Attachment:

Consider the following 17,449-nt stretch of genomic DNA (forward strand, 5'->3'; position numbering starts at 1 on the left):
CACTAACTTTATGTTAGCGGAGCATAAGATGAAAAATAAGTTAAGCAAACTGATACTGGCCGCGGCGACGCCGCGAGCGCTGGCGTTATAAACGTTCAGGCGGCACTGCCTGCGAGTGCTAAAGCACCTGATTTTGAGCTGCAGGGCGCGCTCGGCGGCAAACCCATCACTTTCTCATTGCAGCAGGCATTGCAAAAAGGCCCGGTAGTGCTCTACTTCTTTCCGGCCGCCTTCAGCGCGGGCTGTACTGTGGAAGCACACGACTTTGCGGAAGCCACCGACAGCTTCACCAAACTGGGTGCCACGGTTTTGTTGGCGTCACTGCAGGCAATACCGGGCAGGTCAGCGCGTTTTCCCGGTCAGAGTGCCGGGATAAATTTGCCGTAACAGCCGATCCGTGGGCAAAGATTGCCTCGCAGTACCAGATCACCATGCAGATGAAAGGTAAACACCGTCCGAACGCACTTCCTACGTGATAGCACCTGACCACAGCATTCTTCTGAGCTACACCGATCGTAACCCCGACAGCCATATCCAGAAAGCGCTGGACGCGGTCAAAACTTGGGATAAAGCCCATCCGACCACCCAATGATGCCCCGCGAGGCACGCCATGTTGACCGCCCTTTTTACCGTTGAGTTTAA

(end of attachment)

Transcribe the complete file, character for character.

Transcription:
Consider the following 17,449-nt stretch of genomic DNA (forward strand, 5'->3'; position numbering starts at 1 on the left):
CACTAACTTTATGTTAGCGGAGCATAAGATGAAAAATAAGTTAAGCAAACTGATACTGGCCGCGGCGACGCCGCGAGCGCTGGCGTTATAAACGTTCAGGCGGCACTGCCTGCGAGTGCTAAAGCACCTGATTTTGAGCTGCAGGGCGCGCTCGGCGGCAAACCCATCACTTTCTCATTGCAGCAGGCATTGCAAAAAGGCCCGGTAGTGCTCTACTTCTTTCCGGCCGCCTTCAGCGCGGGCTGTACTGTGGAAGCACACGACTTTGCGGAAGCCACCGACAGCTTCACCAAACTGGGTGCCACGGTTTTGTTGGCGTCACTGCAGGCAATACCGGGCAGGTCAGCGCGTTTTCCCGGTCAGAGTGCCGGGATAAATTTGCCGTAACAGCCGATCCGTGGGCAAAGATTGCCTCGCAGTACCAGATCACCATGCAGATGAAAGGTAAACACCGTCCGAACGCACTTCCTACGTGATAGCACCTGACCACAGCATTCTTCTGAGCTACACCGATCGTAACCCCGACAGCCATATCCAGAAAGCGCTGGACGCGGTCAAAACTTGGGATAAAGCCCATCCGACCACCCAATGATGCCCCGCGAGGCACGCCATGTTGACCGCCCTTTTTACCGTTGAGTTTAA